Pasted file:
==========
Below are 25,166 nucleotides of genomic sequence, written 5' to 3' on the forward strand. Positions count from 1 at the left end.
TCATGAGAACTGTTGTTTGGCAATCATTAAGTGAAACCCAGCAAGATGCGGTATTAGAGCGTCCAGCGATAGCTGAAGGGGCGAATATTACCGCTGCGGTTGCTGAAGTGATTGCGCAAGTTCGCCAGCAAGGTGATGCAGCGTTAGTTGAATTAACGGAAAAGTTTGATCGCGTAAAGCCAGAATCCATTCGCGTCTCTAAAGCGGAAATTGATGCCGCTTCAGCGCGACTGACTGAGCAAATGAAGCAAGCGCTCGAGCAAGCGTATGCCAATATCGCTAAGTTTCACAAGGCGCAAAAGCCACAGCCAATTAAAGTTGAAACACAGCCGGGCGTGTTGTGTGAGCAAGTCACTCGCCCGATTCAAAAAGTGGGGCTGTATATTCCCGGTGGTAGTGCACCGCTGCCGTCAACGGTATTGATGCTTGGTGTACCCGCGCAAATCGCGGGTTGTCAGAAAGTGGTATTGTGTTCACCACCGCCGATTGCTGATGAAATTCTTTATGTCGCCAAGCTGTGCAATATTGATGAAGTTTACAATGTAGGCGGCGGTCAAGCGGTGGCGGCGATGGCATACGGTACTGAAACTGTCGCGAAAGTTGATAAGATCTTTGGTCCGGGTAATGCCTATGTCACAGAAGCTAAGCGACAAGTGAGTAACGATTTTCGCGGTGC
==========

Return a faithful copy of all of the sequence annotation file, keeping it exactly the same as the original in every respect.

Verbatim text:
Below are 25,166 nucleotides of genomic sequence, written 5' to 3' on the forward strand. Positions count from 1 at the left end.
TCATGAGAACTGTTGTTTGGCAATCATTAAGTGAAACCCAGCAAGATGCGGTATTAGAGCGTCCAGCGATAGCTGAAGGGGCGAATATTACCGCTGCGGTTGCTGAAGTGATTGCGCAAGTTCGCCAGCAAGGTGATGCAGCGTTAGTTGAATTAACGGAAAAGTTTGATCGCGTAAAGCCAGAATCCATTCGCGTCTCTAAAGCGGAAATTGATGCCGCTTCAGCGCGACTGACTGAGCAAATGAAGCAAGCGCTCGAGCAAGCGTATGCCAATATCGCTAAGTTTCACAAGGCGCAAAAGCCACAGCCAATTAAAGTTGAAACACAGCCGGGCGTGTTGTGTGAGCAAGTCACTCGCCCGATTCAAAAAGTGGGGCTGTATATTCCCGGTGGTAGTGCACCGCTGCCGTCAACGGTATTGATGCTTGGTGTACCCGCGCAAATCGCGGGTTGTCAGAAAGTGGTATTGTGTTCACCACCGCCGATTGCTGATGAAATTCTTTATGTCGCCAAGCTGTGCAATATTGATGAAGTTTACAATGTAGGCGGCGGTCAAGCGGTGGCGGCGATGGCATACGGTACTGAAACTGTCGCGAAAGTTGATAAGATCTTTGGTCCGGGTAATGCCTATGTCACAGAAGCTAAGCGACAAGTGAGTAACGATTTTCGCGGTGC